> reading it back out. Is this too much time to expect my pixel data
    > to still be valid without refreshing?


    That very much depends on the access patterns. The fact that you are
    going to implement a frame buffer alone doesn't automatically mean
    that you won't need a refresh. Double-, or triple-check your specs. If
    in doubt I'd definitely recommend putting in a refresh as low priority
    task.

    Regards,
    Marcus

    --
    note that "property" can also be used as syntaxtic sugar to reference
    a property, breaking the clean design of verilog; [...]

    -- Michael McNamara
    (http://www.veripool.com/verilog-mode_news.html)
     
    Marcus Harnisch, Jan 30, 2007
    #14
  15. wallge

    wallge Guest

    I just wanted to say thanks to everyone for responding
    with a lot of helpful answers and feedback in this post.
    Really great forum.

    On Jan 30, 10:32 am, "Gabor" <> wrote:
    > On Jan 29, 10:50 am, "wallge" <> wrote:
    >
    > > Gabor,

    >
    > > Are you saying that I don't need to activate/precharge the bank
    > > when switching to another?First of all, you don't "switch" banks. There are four banks that can

    > all potentially be active at a given time. Only the external
    > interface
    > works on one bank at a time. That being said, realise that the
    > control interface (address, ras, cas, we) is somewhat independent
    > of the data interface (dq).
    >
    > > I am kind of unclear on this. When do activate and precharge commands
    > > need to be issued? I thought when switching to a new row or bank you
    > > had
    > > to precharge (close) the previously active one, then activate the new
    > > row/bank before
    > > actually reading from or writing to it. Where am I going wrong here?You need to precharge a bank before opening a new row in _THAT_

    > bank. Other banks may remain open while this happens. When
    > doing single burst accesses, I generally precharge using the
    > read or write command with auto-precharge (A10 high during CAS).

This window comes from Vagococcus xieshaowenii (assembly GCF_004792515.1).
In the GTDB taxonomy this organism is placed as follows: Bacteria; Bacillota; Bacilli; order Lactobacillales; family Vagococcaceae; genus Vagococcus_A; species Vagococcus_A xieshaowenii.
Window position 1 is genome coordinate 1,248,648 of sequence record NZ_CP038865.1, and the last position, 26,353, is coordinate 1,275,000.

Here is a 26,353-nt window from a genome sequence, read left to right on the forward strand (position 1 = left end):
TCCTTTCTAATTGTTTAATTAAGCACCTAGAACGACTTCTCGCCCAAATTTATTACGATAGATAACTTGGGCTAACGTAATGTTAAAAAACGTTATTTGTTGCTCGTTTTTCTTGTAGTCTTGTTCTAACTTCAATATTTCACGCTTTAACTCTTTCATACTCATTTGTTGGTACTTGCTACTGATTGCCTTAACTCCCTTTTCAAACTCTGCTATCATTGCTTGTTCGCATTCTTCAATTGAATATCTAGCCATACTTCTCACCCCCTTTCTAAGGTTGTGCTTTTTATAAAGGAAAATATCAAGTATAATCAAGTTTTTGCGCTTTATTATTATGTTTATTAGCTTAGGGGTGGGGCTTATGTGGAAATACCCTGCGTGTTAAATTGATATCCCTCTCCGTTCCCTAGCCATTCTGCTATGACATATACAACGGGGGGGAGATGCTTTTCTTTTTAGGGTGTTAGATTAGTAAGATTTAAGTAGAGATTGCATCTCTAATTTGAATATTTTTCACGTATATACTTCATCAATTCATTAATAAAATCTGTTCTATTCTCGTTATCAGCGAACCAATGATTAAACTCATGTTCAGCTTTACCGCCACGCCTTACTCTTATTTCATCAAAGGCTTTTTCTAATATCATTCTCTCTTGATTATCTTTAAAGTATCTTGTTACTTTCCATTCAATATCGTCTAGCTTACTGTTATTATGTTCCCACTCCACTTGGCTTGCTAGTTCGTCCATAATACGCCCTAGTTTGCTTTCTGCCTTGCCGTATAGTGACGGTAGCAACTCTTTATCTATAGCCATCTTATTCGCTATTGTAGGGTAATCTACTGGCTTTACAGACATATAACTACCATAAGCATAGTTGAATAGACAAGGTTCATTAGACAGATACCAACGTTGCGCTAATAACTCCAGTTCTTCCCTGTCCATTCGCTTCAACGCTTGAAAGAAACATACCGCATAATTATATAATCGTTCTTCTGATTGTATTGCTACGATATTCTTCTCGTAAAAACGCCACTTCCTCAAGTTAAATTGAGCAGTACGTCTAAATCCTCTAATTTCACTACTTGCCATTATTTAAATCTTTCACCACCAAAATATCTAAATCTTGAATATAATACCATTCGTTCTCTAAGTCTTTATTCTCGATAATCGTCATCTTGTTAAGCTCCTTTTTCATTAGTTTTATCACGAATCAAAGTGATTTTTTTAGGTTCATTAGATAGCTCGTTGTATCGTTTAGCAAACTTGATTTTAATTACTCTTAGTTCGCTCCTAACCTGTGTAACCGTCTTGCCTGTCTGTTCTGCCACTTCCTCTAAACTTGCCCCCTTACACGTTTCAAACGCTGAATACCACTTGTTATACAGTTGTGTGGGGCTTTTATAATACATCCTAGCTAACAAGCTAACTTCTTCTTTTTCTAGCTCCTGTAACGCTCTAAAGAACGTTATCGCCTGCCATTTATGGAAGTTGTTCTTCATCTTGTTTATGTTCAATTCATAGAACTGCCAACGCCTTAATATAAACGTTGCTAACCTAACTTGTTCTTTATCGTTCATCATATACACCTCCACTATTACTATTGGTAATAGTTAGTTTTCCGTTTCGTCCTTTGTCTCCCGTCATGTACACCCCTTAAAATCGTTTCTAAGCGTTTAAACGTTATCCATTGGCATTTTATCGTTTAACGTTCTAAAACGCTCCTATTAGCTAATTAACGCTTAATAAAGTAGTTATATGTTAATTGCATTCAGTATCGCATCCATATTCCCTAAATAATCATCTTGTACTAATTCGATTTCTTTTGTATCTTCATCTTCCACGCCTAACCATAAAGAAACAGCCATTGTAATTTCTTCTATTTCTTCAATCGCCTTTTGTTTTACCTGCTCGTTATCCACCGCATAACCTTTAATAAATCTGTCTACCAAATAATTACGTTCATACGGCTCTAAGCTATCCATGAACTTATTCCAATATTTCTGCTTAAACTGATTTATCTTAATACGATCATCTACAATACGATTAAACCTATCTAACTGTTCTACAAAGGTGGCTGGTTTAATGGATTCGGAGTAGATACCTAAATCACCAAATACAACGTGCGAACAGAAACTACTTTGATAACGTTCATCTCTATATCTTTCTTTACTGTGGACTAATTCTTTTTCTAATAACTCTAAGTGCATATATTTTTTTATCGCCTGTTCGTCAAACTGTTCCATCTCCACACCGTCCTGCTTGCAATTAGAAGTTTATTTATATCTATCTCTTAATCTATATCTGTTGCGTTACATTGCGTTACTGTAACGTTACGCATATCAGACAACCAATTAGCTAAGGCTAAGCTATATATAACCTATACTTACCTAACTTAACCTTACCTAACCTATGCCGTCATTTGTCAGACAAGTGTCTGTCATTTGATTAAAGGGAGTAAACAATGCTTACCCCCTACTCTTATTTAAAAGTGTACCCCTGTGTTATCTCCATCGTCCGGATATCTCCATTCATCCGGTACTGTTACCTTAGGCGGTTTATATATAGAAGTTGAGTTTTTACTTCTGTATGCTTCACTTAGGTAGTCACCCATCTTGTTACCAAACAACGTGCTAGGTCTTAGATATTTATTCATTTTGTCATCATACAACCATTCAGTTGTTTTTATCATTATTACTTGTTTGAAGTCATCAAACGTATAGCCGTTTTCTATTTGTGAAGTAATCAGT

>
    > > Also to the notion that I don't need to refresh since I am doing video
    > > buffering: I am actually buffering multiple frames of video and then
    > > reading
    > > out several frames later. In other words, there may be a significant
    > > fraction
    > > of a second (say 1/8~1/4 sec) of delay between writing data into a
    > > particular page of memory and actually reading it back out.What's a page? These RAMs have rows. Each row must be accessed

    > using row activate or else refreshed within the refresh period. If
    > you
    > store data in successive rows / banks first, and then successive
    > columns (i.e. row/bank form LSB's of your address), you will usually
    > refresh the entire part without accessing a large portion of the
    > entire
    > memory.
    >
    > Here's a typical sequence I use for writing streaming data into
    > an SDRAM:
    >
    > Cycle Command Bank Addr Data
    > startup sequence has unused cycles (NOPs)
    > 1 ACT 0 row0 x
    > 2 NOP x x x
    > 3 ACT 1 row0 x
    > 4 NOP x x x
    > 5 ACT 2 row0 x
    > full streaming starts here (burst size = 2)
    > 6 WRITEA 0 col0 data0
    > 7 ACT 3 row0 data0
    > 8 WRITEA 1 col0 data1
    > 9 ACT 0 row1 data1
    > 10 WRITEA 2 col0 data2
    > 11 ACT 1 row1 data2
    > 12 WRITEA 3 col0 data3
    > 13 ACT 2 row1 data3
    > 14 WRITEA 0 col0 data4
    > 15 ACT 3 row1 data4
    > 16 WRITEA 1 col0 data5
    > above sequence (streaming can be repeated ad nauseum)
    > end sequence has unused cycles (NOPs)
    > 17 NOP x x data5
    > 18 WRITEA 2 col0 data6
    > 19 NOP x x data6
    > 20 WRITEA 3 col0 data7
    > 21 NOP x x data7
    >
    > WRITEA is write command with autoprecharge (A10 = 1)
    >
    > Reading is similar except there are pipeline delays on the data bus
    > due to CAS read access time.
    >
    > Regards,
    > Gabor
     
    wallge, Jan 30, 2007
    #15